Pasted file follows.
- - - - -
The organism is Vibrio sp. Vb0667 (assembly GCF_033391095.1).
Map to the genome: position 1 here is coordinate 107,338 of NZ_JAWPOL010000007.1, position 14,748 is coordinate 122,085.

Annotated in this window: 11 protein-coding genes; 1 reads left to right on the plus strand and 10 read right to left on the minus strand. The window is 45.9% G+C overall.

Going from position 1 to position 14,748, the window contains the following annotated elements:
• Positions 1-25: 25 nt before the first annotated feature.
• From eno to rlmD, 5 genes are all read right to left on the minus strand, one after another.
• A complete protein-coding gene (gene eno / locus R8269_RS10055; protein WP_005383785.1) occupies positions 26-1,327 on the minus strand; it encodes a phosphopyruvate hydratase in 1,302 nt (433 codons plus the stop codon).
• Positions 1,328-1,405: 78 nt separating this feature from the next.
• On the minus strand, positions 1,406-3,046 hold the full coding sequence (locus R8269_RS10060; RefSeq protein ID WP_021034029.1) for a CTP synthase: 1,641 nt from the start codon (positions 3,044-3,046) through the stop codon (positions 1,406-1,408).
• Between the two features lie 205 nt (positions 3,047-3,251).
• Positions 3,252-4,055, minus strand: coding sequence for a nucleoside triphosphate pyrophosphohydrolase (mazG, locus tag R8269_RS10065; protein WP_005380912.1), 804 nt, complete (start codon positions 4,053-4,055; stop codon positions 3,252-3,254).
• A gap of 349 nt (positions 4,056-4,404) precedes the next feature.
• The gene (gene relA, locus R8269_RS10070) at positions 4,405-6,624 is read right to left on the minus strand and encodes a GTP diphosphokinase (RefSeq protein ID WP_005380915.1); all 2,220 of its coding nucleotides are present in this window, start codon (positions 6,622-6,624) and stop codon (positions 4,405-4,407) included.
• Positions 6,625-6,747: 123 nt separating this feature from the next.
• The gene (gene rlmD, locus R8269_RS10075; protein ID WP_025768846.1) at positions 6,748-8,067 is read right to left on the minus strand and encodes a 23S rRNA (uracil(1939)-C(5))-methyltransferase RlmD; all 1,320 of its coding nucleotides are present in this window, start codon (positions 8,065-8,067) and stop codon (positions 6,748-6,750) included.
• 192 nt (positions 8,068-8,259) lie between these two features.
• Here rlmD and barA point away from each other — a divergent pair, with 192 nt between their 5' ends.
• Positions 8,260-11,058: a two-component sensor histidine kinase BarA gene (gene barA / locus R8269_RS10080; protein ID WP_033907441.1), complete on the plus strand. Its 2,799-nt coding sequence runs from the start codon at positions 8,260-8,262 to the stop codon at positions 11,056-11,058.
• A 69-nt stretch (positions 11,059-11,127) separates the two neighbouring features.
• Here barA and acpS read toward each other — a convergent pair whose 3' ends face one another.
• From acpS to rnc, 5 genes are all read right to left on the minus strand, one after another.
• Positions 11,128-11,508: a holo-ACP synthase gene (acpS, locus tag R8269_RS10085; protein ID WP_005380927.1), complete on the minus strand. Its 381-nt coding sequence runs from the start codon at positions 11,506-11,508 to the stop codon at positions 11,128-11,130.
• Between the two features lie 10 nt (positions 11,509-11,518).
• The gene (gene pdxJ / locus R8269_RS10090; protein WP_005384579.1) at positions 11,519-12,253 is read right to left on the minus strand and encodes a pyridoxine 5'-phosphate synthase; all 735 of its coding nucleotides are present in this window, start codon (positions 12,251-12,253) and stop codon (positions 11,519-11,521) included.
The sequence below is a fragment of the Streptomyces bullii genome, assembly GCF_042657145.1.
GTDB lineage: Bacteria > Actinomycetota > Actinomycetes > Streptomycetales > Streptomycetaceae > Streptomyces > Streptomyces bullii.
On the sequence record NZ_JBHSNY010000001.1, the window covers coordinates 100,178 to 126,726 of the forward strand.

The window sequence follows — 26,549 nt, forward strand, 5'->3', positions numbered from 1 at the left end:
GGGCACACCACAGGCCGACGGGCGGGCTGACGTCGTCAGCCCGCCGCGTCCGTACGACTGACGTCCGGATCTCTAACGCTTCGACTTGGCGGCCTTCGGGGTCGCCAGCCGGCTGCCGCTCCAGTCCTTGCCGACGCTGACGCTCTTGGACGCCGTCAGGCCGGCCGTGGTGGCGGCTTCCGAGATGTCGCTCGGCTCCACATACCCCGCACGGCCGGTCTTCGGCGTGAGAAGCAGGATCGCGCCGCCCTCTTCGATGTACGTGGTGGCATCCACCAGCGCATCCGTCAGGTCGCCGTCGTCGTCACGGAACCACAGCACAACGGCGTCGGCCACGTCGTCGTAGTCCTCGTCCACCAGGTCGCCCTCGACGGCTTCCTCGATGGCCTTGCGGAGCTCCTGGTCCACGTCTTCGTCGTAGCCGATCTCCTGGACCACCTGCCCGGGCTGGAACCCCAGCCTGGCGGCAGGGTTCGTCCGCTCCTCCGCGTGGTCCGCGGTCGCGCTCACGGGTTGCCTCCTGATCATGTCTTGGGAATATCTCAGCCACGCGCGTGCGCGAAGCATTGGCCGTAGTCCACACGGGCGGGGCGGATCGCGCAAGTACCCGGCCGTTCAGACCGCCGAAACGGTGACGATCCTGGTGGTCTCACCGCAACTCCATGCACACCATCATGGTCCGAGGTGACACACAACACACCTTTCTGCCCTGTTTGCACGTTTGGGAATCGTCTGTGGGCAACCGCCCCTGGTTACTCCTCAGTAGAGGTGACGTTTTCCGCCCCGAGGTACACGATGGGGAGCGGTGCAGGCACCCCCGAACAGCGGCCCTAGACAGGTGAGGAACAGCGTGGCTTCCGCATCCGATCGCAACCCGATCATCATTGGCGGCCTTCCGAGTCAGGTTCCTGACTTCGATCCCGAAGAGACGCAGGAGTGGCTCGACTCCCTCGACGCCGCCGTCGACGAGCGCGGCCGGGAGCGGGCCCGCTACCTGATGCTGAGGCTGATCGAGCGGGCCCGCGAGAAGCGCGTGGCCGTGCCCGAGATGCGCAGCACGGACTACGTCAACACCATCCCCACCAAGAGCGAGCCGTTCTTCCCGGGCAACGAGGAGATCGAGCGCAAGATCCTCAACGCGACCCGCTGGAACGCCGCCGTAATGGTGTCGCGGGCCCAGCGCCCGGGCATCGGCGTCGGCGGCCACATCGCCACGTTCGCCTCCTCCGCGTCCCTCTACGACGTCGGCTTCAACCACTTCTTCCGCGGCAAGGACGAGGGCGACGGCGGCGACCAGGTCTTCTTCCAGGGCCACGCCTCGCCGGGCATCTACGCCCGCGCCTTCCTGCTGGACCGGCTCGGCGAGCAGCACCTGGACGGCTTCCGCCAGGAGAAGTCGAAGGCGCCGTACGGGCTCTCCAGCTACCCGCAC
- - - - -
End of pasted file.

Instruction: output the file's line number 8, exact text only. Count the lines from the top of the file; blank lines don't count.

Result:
• Positions 1,328-1,405: 78 nt separating this feature from the next.